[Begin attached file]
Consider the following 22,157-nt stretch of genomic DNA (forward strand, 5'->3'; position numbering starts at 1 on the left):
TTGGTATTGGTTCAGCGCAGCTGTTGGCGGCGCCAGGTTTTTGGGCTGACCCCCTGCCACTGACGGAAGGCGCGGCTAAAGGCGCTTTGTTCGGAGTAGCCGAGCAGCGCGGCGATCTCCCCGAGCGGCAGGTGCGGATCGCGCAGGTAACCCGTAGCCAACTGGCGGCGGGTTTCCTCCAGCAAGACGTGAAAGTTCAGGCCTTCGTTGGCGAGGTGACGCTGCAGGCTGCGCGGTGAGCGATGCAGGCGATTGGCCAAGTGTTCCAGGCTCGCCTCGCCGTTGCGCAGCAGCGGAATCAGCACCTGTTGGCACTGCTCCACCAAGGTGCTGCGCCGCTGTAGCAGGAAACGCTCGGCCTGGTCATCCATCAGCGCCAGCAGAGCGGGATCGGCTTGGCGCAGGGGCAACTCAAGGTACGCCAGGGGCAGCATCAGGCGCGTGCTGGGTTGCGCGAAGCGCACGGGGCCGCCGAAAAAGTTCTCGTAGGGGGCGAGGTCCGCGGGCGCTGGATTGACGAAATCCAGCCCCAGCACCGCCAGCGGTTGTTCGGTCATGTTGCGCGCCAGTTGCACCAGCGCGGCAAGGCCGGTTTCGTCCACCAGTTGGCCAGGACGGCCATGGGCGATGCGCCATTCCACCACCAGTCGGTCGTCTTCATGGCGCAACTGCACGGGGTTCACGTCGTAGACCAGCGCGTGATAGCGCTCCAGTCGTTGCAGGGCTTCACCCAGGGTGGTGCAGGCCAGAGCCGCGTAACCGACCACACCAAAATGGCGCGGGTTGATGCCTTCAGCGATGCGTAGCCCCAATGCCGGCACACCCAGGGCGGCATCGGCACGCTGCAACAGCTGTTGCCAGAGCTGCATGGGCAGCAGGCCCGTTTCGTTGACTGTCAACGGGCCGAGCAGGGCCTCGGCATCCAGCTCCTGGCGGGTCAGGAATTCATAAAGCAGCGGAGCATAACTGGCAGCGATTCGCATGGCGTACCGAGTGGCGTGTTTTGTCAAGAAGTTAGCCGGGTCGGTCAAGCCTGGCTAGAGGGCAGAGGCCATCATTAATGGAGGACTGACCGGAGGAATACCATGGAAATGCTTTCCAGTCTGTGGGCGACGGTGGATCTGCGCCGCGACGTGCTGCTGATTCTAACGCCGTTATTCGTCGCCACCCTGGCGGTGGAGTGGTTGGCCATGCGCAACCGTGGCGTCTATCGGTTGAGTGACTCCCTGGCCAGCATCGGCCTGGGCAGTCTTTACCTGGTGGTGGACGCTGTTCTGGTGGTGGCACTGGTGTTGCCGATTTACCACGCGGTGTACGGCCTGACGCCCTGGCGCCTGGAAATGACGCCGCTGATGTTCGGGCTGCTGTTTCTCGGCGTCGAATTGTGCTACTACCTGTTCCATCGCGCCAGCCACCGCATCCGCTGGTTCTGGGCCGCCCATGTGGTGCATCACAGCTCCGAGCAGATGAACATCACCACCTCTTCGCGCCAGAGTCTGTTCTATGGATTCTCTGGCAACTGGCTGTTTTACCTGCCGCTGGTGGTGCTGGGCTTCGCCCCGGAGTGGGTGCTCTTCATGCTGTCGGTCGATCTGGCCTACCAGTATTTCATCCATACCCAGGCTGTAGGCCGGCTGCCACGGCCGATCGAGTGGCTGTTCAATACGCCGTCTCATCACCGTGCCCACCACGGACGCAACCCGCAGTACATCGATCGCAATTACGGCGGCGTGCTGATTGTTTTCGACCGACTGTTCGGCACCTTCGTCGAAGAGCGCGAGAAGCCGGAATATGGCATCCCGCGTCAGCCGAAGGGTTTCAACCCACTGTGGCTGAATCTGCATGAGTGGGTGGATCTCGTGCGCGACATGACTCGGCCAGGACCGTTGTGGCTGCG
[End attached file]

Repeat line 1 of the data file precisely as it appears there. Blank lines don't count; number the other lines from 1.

Consider the following 22,157-nt stretch of genomic DNA (forward strand, 5'->3'; position numbering starts at 1 on the left):